I am doing a pitch at the Storymakers conference for a non-fiction teaching series I am working on. Currently, it’s mapped out to be a four book series. Do I tell the publisher this upfront or pitch the first book, then tell them it’s part of a series?

Pitching non-fiction is a little different than pitching fiction. In this case, yes, tell the publisher that you would like to do a series but be brief in the details on the other three books unless they ask for more. (Brief = “I see this as a four book series, book one covers ABC, book two covers DEF, … Here is my proposal for book one …”)

Concentrate on book one because if you don’t sell that one, the rest of the series is moot.

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I read your post on pitch sessions today. At the same conference, attendees will have the opportunity to have a manuscript evaluated by an editor or an agent. I assume (which may be incorrect) that the editor or agent will read the manuscripts prior to the conference and then will meet one-on-one with the author of each manuscript. If that’s the case, can you give me some tips for meeting with someone who has already read, or at least read a portion of, my manuscript? How can I be best prepared?

Oh, you lucky woman! This is a rare opportunity, so you’ll want to make the most of it.

Prepare the same way as you would for the regular pitch session, but if you sent the mss ahead of time, you won’t need the regular submission packet. If it was not already included in what you submitted to the editor, I would bring a printed chapter by chapter outline—2 to 3 sentences covering the action of each chapter (and yes, give away the ending)—just in case the editor didn’t have time to read the entire mss. I might also type up some marketing ideas to give to the editor, if they ask for it. And bring paper and pen to take notes.

Otherwise, just be prepared to answer questions about your story and to listen to all suggestions with an open mind and a closed mouth. (Do not argue with the editor about changes they suggest. You can decide later whether or not you will make them, but keep negative thoughts and comments to yourself.)

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Preparing for Pitch Sessions

January 16, 2008

At the upcoming LDStorymakers conference, there are opportunities for pitch sessions with a few LDS publishers as well as an agent. I have signed up to meet with one of the LDS publishers. Can you give me some guidelines as to how an ideal pitch session would go? What should I bring? Other than the […]

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Is This a Pitch?

February 13, 2007

Sally, ostracized from high school because of her appearance, connects with Joe on a level he doesn’t understand. Unwilling to leave the “crowd” to discover that connection, Joe seeks to sever any and all ties with Sally, even going so far as to change classes. When Sally begins working at the same grocery store as […]

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Query vs Pitch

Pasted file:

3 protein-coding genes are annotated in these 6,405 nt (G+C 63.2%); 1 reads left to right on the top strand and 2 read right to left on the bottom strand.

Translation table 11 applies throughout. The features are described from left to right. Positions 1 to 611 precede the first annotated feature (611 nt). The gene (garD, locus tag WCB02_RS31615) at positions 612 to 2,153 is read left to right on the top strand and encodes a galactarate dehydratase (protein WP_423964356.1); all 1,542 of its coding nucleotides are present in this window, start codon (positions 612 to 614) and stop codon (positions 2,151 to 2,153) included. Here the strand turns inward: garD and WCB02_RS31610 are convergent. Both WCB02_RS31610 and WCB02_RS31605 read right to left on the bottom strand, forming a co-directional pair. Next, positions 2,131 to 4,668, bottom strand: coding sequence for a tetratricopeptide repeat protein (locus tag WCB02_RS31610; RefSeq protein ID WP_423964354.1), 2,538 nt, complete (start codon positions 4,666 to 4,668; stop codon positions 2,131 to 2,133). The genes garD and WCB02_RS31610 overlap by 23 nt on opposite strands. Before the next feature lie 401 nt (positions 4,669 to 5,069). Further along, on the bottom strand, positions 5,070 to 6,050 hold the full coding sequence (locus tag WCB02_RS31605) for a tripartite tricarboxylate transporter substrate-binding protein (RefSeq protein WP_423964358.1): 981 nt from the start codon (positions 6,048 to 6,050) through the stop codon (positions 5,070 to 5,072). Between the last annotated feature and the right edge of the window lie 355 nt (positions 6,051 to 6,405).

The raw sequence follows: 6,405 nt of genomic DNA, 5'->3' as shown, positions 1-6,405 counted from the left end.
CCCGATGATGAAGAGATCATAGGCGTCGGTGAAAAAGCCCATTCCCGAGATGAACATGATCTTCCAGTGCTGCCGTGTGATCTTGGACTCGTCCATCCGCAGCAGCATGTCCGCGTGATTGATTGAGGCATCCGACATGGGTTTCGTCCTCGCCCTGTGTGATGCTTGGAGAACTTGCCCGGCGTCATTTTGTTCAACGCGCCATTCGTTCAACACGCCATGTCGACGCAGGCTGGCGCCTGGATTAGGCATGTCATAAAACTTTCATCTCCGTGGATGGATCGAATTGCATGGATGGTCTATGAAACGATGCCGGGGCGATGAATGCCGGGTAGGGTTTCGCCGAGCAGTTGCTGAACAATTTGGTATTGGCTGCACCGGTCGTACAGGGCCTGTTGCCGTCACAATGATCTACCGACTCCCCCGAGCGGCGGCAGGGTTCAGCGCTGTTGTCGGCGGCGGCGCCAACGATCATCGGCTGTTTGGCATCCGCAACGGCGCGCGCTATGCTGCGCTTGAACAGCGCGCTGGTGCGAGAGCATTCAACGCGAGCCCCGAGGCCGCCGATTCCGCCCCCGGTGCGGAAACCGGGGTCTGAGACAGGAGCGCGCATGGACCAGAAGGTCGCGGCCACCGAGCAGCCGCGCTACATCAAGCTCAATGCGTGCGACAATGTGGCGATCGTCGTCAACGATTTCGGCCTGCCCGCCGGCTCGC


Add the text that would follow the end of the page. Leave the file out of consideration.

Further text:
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What is the difference between a query letter and a straight pitch? This question came up more than once during the pitch contest. Although I promised at the beginning of January that I would talk about a pitch, what it was and wasn’t, I got incredibly busy at work and never followed up on that. […]

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Pitch #5

February 8, 2007

Life is going well for Stacey Hunter. That is, until her young son witnesses the neighbor boy being kidnapped. When a ransom note appears and Stacey’s son describes the car he saw at the time of the kidnapping, she begins to suspect her own husband might be involved. The FBI believes he might be involved […]

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Pitch #4

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“She stood five-foot-eleven and had to be all of 350 pounds. Her beady eyes, dull and black, looked out from a mass of tangled, dirty blonde hair, her twisted and puffy face full of acne and pockmarks. “GLENNA! run for your lives!” we’d scream in our best blood-curdling cries whenever we saw her. Everyone knew […]

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Pitch Contest #3

February 6, 2007

The Misadventures of Little Red Writing Hood Have you ever felt like you’re just spinning your wheels, flinging mud but never getting anywhere? And does ‘getting anywhere’ mean achieving fame and fortune at the expense of being reasonable, responsible, and celestial? Beckie Mackintosh feels like she’s been spinning her wheels all her adult life, but […]

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Pitch Contest #2

February 5, 2007

Do police officers really spend their time eating jelly donuts and drinking coffee? Read on and find out for yourself. [Drop this entire first paragraph.]Patrolling the streets and fighting crime, Officer Russell Beck wrestles with the bad guys—from heart-stopping arrests and fast chases on the Capitol Beltway, to a stand-off with a buffalo herd in […]

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Pitch Contest Responses

February 2, 2007

Starting today, I will post a pitch and my responses. I only have 5, so we’ll do this for the next 5 work days (taking the weekend off). As you read my comments, understand that they are about the quality of the pitch, not about the idea or the book itself. A negative response to […]

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Pitch Contest #1

February 2, 2007

Enjoy the madcap antics that go on at this mental heath center. Follow our hero, Teddy Lawson, as he battles with his boss and the bureaucracy all the while wondering if he isn’t on the wrong side of the locked door at the asylum. His inner conflict and frustration culminates in an interesting twist as […]

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